Student loans are due in less than 70 days, but student borrowers don’t know when payments will resume
Student loan repayments are due in less than 70 days, but student borrowers don’t know when payments will start again.
Here’s what you need to know.
Sen. Elizabeth Warren (D-MA) and several members of Congress are demanding answers on restarting federal student loan payments after temporary student loan relief expires on May 1, 2022. Warren and others sent a letter yesterday to US Education Secretary Miguel Cardona, expressing concern that “borrowers may lack clarity on the timing associated with the resumption of payments”. That said, the Department of Education has made it clear that student loan relief will end on May 1 and hasn’t changed its mind. (Where Biden stands on student loan relief). Still, members of Congress want to ensure that “harm to borrowers is minimized during the transition” to student loan repayments.
(Student loan cancellation reduced to $25,000).
Congress worries about student loans as payments restart
Specifically, Warren and colleagues note that as of May 2, 2022:
- There will be the compulsory payment of federal student loan payments, the accumulation of interest and the involuntary collection of delinquent loans for more than 42.3 million borrowers. (Biden canceled $15 billion in student loans).
- About 63% – or 26.6 million of these student borrowers – will immediately begin repaying their student loans.
- About 7.2 million borrowers have student loans in default.
- According to a recent survey, 37% of student borrowers said they were “not at all confident” about their ability to repay their student loan at the end of the student loan repayment break.
- About 50% of federal student loan borrowers are at increased risk of default.
- More than 12 million student borrowers are abandoned by three major student loan servicers. This means that these borrowers will start repaying federal student loans again with a new student loan manager.
(Bernie Sanders wants Biden to cancel all $1.8 trillion student debt)
Student Loan Questions: Restarting Student Debt Payments
Here’s a rundown of the questions members of Congress want Cardona to answer:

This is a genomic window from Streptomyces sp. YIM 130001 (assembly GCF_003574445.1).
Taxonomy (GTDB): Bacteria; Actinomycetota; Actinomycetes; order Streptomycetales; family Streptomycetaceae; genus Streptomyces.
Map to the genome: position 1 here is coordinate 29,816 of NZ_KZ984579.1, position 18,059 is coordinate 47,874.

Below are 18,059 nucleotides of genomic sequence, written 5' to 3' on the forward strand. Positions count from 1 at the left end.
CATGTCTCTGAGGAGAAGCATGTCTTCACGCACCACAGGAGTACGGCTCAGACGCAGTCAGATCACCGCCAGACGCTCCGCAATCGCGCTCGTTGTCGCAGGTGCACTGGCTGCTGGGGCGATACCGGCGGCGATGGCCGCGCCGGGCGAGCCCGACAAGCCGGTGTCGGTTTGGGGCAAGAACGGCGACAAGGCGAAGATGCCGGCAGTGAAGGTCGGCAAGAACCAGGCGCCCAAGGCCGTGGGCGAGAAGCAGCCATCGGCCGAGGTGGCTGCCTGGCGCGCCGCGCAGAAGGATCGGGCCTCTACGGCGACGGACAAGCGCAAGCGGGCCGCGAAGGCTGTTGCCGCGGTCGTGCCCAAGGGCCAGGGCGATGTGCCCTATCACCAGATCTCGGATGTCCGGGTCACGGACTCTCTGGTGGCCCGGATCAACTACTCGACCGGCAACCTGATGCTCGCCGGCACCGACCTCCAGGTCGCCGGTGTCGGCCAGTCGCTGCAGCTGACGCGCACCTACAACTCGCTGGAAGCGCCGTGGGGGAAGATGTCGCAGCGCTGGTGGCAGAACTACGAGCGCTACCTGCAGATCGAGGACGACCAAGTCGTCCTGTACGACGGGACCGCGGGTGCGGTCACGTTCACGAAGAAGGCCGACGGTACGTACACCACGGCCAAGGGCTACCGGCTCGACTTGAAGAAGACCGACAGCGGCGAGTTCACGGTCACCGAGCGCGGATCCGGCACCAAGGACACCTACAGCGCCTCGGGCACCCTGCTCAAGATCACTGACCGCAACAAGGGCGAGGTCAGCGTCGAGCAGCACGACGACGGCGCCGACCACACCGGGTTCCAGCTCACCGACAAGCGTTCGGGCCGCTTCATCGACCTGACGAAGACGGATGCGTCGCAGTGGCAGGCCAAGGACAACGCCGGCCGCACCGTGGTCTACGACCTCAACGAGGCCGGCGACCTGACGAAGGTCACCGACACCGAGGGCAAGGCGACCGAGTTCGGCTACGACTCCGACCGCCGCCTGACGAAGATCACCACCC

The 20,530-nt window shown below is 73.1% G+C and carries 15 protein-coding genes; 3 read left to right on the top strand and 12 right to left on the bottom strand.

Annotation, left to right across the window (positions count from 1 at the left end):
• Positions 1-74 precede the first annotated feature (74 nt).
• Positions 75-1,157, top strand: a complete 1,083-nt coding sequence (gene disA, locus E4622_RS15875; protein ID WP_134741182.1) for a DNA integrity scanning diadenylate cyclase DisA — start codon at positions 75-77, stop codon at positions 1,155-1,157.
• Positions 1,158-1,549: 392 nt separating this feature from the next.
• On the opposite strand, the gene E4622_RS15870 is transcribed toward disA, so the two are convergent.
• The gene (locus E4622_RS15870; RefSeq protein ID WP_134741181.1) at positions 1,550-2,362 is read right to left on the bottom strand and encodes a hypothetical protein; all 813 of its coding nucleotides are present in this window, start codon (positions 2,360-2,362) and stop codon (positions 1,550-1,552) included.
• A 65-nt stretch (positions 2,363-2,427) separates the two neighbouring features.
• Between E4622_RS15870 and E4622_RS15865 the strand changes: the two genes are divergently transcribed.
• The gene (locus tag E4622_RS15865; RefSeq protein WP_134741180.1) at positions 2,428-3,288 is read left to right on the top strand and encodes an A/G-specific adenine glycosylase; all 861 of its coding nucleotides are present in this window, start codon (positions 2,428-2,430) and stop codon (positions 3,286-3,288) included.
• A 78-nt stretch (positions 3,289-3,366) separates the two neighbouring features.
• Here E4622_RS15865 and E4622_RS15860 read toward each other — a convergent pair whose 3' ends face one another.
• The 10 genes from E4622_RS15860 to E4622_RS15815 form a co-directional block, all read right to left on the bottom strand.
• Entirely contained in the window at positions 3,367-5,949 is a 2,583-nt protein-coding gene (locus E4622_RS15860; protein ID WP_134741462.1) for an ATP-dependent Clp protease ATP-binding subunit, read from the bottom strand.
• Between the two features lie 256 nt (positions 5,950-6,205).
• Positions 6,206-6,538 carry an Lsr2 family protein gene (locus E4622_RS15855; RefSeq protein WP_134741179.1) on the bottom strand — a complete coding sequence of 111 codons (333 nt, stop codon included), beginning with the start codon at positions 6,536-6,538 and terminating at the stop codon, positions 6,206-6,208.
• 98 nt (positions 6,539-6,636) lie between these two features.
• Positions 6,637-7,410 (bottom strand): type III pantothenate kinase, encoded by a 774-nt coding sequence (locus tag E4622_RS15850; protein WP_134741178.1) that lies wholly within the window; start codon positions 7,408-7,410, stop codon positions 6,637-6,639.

- What is the earliest date student loan payments are due? (Will student loan repayments be postponed until 2023?).
- Will all borrowers have the same payment due date?
- When are student borrowers considered delinquent if they fail to repay their student loan?
- When will late fees be charged?
- Will borrowers who default on their student loans have an impact on their credit report? (3 ways to get student loan forgiveness now).
- When will borrowers be subject to wage garnishment or other involuntary collections?
- Will student borrowers who were in default before the payment pause have their loans rehabilitated before payments restart? (Here’s Who Won’t Get Student Loan Forgiveness).
- What processes are in place to prevent borrowers from going into default, being charged late fees, triggering negative credit reports, receiving collection notices, being in default and being submitted to involuntary recoveries?
- Since the Department of Education does not have valid email addresses for millions of borrowers, how does it plan to notify these borrowers and protect them from student loan defaults?
(The student loan forgiveness could be the reason the Democrats lose the midterm elections).
Student loans: next steps
According to the White House and the Education Department, federal student loan repayments will resume after student loan relief ends on May 1. While some progressive Democrats in Congress want Biden to extend student loan relief through the end of this year or potentially next year, Biden has not changed his position. While it’s possible the Biden administration will change its stance, there’s no indication that will happen. As such, student borrowers should prepare for the restart of federal student loan repayments after a two-year payment pause.
Here are some popular ways to pay off student loans faster: